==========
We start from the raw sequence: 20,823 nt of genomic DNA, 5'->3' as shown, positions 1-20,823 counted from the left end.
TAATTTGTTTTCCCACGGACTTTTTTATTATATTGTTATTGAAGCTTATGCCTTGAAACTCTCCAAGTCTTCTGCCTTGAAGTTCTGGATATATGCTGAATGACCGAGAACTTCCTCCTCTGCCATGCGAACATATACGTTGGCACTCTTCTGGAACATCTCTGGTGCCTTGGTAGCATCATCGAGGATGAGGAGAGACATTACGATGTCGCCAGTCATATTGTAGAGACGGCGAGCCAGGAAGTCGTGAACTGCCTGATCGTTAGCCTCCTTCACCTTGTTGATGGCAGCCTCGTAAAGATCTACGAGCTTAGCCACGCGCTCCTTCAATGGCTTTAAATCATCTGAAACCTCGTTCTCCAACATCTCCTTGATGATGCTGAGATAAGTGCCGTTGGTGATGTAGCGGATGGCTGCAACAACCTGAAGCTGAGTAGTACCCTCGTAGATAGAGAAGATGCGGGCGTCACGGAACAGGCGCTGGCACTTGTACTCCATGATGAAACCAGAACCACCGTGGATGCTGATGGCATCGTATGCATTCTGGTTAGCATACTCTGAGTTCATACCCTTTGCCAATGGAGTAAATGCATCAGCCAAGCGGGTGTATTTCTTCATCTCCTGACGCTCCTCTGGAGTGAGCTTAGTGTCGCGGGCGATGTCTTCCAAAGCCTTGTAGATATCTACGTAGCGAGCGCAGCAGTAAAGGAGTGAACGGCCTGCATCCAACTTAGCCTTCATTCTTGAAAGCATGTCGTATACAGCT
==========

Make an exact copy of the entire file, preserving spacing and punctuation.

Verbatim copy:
We start from the raw sequence: 20,823 nt of genomic DNA, 5'->3' as shown, positions 1-20,823 counted from the left end.
TAATTTGTTTTCCCACGGACTTTTTTATTATATTGTTATTGAAGCTTATGCCTTGAAACTCTCCAAGTCTTCTGCCTTGAAGTTCTGGATATATGCTGAATGACCGAGAACTTCCTCCTCTGCCATGCGAACATATACGTTGGCACTCTTCTGGAACATCTCTGGTGCCTTGGTAGCATCATCGAGGATGAGGAGAGACATTACGATGTCGCCAGTCATATTGTAGAGACGGCGAGCCAGGAAGTCGTGAACTGCCTGATCGTTAGCCTCCTTCACCTTGTTGATGGCAGCCTCGTAAAGATCTACGAGCTTAGCCACGCGCTCCTTCAATGGCTTTAAATCATCTGAAACCTCGTTCTCCAACATCTCCTTGATGATGCTGAGATAAGTGCCGTTGGTGATGTAGCGGATGGCTGCAACAACCTGAAGCTGAGTAGTACCCTCGTAGATAGAGAAGATGCGGGCGTCACGGAACAGGCGCTGGCACTTGTACTCCATGATGAAACCAGAACCACCGTGGATGCTGATGGCATCGTATGCATTCTGGTTAGCATACTCTGAGTTCATACCCTTTGCCAATGGAGTAAATGCATCAGCCAAGCGGGTGTATTTCTTCATCTCCTGACGCTCCTCTGGAGTGAGCTTAGTGTCGCGGGCGATGTCTTCCAAAGCCTTGTAGATATCTACGTAGCGAGCGCAGCAGTAAAGGAGTGAACGGCCTGCATCCAACTTAGCCTTCATTCTTGAAAGCATGTCGTATACAGCT